CQRC Disappointed Latest LCD on Supplemental Oxygen Fails to Adopt Clear, Objective Oxygen Template


WASHINGTON — The Council for Quality Respiratory Care (CQRC) – a coalition of the nation’s leading home oxygen therapy providers and manufacturing companies – today expressed disappointment that the latest Local Coverage Determination (LCD) for oxygen and oxygen equipment issued by the Centers for Medicare & Medicaid Services (CMS) on November 18, does not call for the use of a data-driven oxygen template when documenting medical need. Instead, it continues to rely on the use of patients’ subjective and inconsistent medical records, which are known to lead to a high rate of oxygen claims denials.

CQRC has consistently urged CMS to support the adoption of clear, objective clinical data elements that are consistent with existing CMS-developed standardized “clinical data element templates” to ensure that access to supplemental oxygen in the home is not interrupted or jeopardized. Currently, Medicare’s outdated documentation system creates significant burdens and risks for providers delivering high-quality oxygen therapy care to more than one million American seniors and other Medicare beneficiaries.

“It is concerning that CMS missed another opportunity to streamline the claims review process by failing to adopt the use of oxygen templates with standardized clinical data elements instead of paper records,” said Crispin Teufel, Chair of CQRC. “By requiring the use of oxygen templates, CMS could protect access to a medically necessary therapy that allows individuals to remain independent in the home, reduces burdens on providers and suppliers, and cuts costs.”

Medicare contractors currently rely on outdated, paper medical record reviews, which lead to high denial rates as a result of inconsistent document standards. According to Comprehensive Error Rate Testing (CERT) data, contractors deny “between 70 and 90 percent of oxygen claims” due to a failure to match paper documents. These denials, along with the resulting backlog of appeals, represent a serious access issue for an exceptionally vulnerable patient population.

“CMS currently maintains such a template on its website that could be easily adapted by Medicare contractors instead of requiring home oxygen suppliers to provide a patient’s medical record,” added Teufel.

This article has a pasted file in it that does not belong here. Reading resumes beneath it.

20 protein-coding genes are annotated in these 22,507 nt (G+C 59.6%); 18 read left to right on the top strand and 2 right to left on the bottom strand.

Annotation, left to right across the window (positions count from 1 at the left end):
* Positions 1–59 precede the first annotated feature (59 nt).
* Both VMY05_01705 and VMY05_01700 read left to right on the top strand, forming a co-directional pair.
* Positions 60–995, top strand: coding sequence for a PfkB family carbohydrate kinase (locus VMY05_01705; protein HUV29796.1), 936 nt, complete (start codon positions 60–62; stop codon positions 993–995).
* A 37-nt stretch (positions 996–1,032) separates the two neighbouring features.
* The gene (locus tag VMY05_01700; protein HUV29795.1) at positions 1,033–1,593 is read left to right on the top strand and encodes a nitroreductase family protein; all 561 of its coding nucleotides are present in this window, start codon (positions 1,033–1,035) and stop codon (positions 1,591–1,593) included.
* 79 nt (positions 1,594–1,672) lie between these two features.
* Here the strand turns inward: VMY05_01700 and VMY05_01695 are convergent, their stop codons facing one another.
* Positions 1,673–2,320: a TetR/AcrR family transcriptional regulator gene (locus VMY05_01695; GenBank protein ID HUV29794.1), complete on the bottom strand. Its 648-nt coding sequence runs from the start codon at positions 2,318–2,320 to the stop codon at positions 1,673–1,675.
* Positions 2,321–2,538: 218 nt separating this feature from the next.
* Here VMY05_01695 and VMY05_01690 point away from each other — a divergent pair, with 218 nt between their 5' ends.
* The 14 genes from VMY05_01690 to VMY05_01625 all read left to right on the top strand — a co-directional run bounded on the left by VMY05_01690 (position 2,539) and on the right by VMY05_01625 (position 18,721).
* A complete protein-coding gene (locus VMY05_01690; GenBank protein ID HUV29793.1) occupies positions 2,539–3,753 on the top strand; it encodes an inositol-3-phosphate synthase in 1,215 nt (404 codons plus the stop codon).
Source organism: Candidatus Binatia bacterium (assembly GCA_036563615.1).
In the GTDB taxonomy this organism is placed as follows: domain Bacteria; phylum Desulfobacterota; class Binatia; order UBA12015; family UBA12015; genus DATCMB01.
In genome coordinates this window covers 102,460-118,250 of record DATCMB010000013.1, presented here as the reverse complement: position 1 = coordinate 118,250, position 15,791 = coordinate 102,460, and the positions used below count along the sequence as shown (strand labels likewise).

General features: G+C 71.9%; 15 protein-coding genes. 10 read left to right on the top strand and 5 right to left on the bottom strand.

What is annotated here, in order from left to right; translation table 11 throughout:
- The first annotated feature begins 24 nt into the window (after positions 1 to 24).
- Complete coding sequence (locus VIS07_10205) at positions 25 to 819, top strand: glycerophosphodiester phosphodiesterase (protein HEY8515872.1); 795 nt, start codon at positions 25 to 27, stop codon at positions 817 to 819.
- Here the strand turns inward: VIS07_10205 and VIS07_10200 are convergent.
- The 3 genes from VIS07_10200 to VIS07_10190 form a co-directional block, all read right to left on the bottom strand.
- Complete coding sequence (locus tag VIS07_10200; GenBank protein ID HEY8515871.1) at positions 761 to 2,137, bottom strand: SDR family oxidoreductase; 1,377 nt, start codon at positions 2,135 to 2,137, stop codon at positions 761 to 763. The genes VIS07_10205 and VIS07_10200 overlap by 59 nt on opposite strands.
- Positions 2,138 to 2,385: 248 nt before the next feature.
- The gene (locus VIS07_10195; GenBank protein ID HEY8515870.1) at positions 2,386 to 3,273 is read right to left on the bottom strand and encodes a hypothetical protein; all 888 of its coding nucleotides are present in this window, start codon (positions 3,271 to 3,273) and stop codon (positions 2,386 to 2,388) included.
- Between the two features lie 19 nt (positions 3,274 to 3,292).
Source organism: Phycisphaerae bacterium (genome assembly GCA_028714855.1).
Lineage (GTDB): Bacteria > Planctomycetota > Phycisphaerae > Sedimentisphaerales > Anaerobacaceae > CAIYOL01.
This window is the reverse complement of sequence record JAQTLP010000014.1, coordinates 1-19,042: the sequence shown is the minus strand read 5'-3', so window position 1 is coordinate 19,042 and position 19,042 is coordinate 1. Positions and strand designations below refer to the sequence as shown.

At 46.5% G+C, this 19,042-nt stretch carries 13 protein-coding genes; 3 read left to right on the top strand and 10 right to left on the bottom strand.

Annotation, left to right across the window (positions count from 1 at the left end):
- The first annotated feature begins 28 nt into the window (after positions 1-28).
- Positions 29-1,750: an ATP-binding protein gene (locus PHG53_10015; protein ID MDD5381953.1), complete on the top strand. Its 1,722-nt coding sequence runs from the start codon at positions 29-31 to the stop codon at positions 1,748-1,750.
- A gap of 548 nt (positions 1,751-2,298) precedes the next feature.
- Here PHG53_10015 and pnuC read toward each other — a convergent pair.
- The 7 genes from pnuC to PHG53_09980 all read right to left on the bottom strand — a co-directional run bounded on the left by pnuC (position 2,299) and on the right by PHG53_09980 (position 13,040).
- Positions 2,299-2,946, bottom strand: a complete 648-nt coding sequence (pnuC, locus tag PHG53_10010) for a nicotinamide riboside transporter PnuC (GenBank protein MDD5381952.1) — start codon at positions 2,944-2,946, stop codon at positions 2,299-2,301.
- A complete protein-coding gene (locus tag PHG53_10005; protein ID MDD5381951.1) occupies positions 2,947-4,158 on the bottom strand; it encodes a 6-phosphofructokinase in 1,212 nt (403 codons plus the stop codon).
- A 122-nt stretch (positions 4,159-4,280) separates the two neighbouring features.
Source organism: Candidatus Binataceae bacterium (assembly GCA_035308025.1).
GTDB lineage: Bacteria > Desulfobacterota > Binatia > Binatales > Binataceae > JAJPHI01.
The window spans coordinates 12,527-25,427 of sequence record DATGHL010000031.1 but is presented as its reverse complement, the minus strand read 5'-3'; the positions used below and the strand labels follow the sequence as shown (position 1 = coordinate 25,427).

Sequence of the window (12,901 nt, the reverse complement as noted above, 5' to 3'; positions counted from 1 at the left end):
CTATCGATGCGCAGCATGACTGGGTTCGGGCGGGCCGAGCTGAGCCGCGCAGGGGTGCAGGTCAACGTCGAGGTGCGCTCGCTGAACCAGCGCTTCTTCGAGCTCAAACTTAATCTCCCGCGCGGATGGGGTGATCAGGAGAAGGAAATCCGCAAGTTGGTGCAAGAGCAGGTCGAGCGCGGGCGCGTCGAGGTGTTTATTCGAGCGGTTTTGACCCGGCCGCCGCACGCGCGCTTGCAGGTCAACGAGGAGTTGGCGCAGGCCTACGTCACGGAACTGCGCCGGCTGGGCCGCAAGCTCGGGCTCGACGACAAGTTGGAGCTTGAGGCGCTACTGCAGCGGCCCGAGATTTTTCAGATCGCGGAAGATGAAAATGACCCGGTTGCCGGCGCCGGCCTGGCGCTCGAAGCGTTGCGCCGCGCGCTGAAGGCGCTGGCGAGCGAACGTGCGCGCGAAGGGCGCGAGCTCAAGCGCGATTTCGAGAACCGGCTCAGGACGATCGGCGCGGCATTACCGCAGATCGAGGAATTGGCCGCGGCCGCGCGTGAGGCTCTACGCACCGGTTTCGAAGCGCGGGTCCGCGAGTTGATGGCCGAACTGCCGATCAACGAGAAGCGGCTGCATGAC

While CQRC members continue to review the new coverage materials, the new LCD also raises concerns that Medicare contractors could now deny patients’ access to supplemental home oxygen if their healthcare providers cannot prove that “[t]he provision of oxygen and oxygen equipment in the home setting will improve the beneficiary’s condition.” While healthcare providers may seek to improve the lives of patients with certain treatments, the long history of supplemental oxygen, especially when used for patients battling chronic respiratory diseases, has shown that oxygen is needed to maintain the patient’s current status so that it does not worsen. Requiring “improvement” as a condition of maintaining supplemental oxygen could result in hundreds of thousands of patients who, prior to the new coverage requirements, met Medicare’s compliance rules no longer being able to receive it.

“This added language, unfortunately, does not recognize that each patient is unique and the important role that supplemental oxygen plays in preventing these individuals from experiencing worsening symptoms,” noted Teufel. “We hope that CMS will work with patients, providers, and suppliers to make sure that the new coverage rules do not result in patients losing access to medically necessary oxygen.”


About the Council for Quality Respiratory Care

The CQRC is a coalition of the nation’s seven leading home oxygen therapy provider and manufacturing companies. To learn more, visit cqrc.org and follow CQRC on Twitter at @TheCQRC.